Lord Prior, who has been selected to become the next chair of NHS England, has agreed to resign the Conservative Party whip and become a cross-bencher.
His decision comes after pressure from the House of Commons Health and Social Care Committee, which said ‘his continued holding of the Conservative whip – taken together with his recent service as a Conservative Government [health] minister – would compromise [his] independence’.
Whips are MPs or Members of the House of Lords appointed by the party to help organise parliamentary business, drum up support for important votes and ensure members vote the way their party wants.
In his pre-appointment hearing with the select committee, Lord Prior said he had ‘agonised’ over whether he should relinquish the Conservative whip should he be appointed NHS England chair.
But, said a report from the committee, he ‘had concluded that, since he had been a Conservative [MP], a Conservative member of the House of Lords, and a minister in a Conservative government, it would “not be credible” for him to sit as an independent’.
After agreeing to give ‘serious consideration’ to the select comittee’s recommendation, Lord Prior has now written to chair Dr Sarah Wollaston to confirm he will step down from the Conservative Party role.
Lord Prior’s letter said: ‘I have decided, following my meeting with the health select committee, to take its advice and become a cross-bencher, giving up the Conservative whip.’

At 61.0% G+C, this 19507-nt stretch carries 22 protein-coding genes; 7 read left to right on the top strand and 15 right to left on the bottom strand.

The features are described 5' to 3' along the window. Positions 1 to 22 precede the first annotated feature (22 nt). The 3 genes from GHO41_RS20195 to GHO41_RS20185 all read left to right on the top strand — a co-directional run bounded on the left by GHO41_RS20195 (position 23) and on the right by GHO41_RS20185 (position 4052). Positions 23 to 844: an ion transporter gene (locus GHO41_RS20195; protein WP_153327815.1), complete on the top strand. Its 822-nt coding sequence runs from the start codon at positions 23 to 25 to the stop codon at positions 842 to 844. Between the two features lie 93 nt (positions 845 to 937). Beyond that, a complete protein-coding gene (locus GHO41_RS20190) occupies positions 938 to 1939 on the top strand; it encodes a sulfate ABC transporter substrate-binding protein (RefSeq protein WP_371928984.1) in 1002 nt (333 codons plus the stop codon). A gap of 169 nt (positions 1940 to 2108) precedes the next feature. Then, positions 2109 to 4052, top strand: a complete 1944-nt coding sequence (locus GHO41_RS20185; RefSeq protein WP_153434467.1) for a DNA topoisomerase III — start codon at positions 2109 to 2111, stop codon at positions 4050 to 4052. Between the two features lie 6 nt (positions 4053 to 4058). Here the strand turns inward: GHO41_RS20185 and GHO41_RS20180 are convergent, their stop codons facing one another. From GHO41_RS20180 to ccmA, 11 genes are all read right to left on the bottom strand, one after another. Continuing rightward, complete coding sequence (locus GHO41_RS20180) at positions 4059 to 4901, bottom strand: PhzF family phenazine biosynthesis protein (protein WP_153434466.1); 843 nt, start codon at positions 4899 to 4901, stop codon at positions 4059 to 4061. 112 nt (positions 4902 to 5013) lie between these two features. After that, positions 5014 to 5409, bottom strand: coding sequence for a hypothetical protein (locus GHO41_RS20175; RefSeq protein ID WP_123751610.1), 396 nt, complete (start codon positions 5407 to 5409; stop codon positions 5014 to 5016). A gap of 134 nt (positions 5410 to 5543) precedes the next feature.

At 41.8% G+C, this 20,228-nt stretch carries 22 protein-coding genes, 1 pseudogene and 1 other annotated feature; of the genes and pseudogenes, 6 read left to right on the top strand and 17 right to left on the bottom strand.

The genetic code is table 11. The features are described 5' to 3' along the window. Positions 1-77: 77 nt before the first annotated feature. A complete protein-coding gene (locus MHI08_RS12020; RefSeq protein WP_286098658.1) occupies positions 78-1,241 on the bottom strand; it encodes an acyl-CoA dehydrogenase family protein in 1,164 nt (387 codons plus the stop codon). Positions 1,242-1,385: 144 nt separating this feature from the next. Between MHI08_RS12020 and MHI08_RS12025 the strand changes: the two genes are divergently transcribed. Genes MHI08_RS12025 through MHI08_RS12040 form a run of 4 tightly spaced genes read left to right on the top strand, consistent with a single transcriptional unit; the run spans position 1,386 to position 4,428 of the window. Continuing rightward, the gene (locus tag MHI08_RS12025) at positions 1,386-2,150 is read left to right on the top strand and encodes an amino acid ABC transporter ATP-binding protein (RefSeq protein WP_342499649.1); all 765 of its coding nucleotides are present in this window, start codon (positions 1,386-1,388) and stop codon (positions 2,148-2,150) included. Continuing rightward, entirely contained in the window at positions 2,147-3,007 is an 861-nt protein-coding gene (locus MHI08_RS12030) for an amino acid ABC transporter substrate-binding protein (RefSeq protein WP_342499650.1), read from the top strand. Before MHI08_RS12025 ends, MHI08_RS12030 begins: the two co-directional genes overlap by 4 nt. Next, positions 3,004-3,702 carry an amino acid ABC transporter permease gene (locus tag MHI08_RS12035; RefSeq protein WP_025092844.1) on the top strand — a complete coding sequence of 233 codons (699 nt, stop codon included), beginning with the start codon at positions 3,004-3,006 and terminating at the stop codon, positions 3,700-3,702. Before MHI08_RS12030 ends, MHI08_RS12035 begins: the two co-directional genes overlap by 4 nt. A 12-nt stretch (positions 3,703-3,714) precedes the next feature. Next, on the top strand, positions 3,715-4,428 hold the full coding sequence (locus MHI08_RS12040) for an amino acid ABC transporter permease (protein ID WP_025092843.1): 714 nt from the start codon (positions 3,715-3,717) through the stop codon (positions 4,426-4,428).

Dr Wollaston said: ‘I am delighted that Lord Prior has decided to act on the Committee’s recommendation and resign the Conservative whip in the House of Lords following his appointment as Chair of NHS England.
‘Lord Prior’s appearance before us showed that he has the professional competence and personal independence required of this post.
‘The committee considers it very important this post is seen to be free from any party political whip. We wish him well for his appointment.’
The committee’s report previously concluded it was ‘satisfied that Lord Prior has the professional competence and experience required of the chair of NHS England’. It also considered that he had ‘the ability to demonstrate the personal independence required of the post’, should he resign as whip.
Lord Prior, who served as a minister under former health secretary Jeremy Hunt, will take over from Professor Sir Malcolm Grant who has chaired NHS England since its inception in 2013.